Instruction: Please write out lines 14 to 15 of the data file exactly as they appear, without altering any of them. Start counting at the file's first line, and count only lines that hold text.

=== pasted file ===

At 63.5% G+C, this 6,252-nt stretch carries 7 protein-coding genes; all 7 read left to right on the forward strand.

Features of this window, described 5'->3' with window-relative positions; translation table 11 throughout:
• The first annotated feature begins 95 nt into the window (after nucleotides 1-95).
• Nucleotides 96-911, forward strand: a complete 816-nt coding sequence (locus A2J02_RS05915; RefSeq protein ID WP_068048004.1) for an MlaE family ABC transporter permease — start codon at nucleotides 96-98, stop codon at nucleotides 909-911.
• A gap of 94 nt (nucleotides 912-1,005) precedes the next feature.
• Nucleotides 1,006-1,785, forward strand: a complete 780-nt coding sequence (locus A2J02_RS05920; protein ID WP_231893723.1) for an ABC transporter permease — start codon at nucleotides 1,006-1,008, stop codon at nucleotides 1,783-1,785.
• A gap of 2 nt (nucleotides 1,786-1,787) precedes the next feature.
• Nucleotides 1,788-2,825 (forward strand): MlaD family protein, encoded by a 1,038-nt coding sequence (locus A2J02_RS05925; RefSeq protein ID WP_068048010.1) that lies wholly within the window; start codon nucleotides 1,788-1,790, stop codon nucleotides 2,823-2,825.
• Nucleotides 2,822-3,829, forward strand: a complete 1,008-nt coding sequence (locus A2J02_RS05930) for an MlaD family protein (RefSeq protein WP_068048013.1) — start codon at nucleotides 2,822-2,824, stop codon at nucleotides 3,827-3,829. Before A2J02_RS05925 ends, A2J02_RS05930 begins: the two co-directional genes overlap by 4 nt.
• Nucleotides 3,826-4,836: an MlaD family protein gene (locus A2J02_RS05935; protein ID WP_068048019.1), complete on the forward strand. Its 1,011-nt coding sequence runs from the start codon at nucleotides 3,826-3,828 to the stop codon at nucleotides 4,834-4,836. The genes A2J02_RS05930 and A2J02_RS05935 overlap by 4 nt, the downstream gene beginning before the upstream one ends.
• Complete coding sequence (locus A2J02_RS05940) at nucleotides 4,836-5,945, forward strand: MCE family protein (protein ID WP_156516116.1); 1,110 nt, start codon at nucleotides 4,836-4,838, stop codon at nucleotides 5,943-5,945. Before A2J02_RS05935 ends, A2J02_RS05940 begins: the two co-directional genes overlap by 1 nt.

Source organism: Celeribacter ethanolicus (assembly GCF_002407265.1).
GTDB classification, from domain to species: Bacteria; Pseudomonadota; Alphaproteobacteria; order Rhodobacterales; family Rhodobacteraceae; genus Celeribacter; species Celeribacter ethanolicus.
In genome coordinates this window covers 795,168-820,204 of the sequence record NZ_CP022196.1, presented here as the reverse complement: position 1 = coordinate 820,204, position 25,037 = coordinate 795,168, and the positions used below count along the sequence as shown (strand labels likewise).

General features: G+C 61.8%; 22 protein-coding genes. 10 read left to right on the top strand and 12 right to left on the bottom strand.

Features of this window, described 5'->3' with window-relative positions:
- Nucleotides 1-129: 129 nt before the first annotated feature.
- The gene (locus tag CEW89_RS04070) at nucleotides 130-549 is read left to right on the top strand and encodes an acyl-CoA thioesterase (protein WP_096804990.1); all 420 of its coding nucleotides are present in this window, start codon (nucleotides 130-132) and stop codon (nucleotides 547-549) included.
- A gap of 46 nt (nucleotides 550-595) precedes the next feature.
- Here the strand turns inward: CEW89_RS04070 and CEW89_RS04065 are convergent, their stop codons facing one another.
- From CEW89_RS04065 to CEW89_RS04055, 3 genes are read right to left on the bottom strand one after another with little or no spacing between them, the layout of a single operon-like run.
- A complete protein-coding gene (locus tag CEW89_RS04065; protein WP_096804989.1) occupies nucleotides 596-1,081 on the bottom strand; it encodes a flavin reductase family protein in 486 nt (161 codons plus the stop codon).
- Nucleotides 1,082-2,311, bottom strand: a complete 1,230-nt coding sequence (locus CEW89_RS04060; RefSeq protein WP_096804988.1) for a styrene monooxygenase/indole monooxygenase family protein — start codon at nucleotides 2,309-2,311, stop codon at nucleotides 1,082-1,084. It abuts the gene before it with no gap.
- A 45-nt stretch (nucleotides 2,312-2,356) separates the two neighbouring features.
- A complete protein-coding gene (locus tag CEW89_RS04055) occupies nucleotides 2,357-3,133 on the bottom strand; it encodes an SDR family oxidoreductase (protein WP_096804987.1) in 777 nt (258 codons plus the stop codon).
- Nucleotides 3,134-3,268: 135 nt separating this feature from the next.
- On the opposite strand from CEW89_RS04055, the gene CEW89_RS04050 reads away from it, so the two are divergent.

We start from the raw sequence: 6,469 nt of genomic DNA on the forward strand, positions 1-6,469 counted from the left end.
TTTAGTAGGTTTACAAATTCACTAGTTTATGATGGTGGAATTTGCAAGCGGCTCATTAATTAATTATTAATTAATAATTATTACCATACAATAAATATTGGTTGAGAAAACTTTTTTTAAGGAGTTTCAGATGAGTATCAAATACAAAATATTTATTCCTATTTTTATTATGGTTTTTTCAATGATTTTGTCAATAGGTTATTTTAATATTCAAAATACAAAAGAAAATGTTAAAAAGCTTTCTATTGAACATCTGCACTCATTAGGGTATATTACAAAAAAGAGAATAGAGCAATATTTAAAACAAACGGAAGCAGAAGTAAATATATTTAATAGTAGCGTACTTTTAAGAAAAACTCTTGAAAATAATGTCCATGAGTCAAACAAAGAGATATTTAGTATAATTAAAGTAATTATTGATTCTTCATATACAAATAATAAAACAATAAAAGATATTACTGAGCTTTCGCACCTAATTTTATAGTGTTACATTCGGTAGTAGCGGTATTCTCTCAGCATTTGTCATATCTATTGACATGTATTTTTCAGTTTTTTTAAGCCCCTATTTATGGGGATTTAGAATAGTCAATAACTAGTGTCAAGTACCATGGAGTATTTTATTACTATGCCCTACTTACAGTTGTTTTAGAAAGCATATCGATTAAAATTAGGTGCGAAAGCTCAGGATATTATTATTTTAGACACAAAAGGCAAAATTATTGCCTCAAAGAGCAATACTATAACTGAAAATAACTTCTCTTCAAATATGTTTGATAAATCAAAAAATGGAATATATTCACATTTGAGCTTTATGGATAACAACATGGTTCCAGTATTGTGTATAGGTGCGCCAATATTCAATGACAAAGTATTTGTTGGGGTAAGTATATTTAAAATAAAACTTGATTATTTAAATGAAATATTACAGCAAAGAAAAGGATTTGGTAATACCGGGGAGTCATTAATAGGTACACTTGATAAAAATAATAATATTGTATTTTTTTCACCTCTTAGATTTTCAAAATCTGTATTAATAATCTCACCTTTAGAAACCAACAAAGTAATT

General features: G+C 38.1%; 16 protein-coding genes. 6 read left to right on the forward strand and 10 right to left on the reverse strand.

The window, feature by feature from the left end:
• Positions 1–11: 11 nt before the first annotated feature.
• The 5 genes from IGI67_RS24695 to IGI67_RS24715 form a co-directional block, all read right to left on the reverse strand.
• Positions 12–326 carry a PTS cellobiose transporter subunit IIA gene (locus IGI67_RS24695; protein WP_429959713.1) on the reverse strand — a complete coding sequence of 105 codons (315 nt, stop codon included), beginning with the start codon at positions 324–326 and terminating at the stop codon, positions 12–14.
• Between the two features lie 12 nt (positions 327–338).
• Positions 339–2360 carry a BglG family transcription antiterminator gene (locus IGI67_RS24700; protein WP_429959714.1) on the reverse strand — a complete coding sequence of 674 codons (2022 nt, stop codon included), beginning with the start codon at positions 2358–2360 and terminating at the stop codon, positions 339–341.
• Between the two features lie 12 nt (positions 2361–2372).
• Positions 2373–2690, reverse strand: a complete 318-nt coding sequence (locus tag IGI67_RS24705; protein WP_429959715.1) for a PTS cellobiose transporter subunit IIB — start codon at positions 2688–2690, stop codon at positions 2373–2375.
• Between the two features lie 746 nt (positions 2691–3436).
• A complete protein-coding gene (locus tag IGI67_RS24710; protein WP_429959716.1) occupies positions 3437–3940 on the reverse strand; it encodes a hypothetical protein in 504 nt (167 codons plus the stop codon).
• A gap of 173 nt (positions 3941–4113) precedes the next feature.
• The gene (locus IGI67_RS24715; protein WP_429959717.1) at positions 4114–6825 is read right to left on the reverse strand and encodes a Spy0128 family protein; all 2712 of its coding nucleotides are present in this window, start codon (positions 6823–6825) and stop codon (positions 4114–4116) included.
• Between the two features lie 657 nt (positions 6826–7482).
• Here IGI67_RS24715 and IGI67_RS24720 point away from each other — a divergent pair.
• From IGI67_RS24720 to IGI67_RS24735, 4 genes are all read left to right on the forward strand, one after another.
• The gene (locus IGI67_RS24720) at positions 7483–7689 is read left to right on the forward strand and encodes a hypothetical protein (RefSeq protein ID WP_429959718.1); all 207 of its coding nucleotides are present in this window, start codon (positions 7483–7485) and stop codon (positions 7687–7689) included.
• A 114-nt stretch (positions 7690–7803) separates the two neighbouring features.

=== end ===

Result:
In genome coordinates this window covers 795,168-820,204 of the sequence record NZ_CP022196.1, presented here as the reverse complement: position 1 = coordinate 820,204, position 25,037 = coordinate 795,168, and the positions used below count along the sequence as shown (strand labels likewise).

General features: G+C 61.8%; 22 protein-coding genes. 10 read left to right on the top strand and 12 right to left on the bottom strand.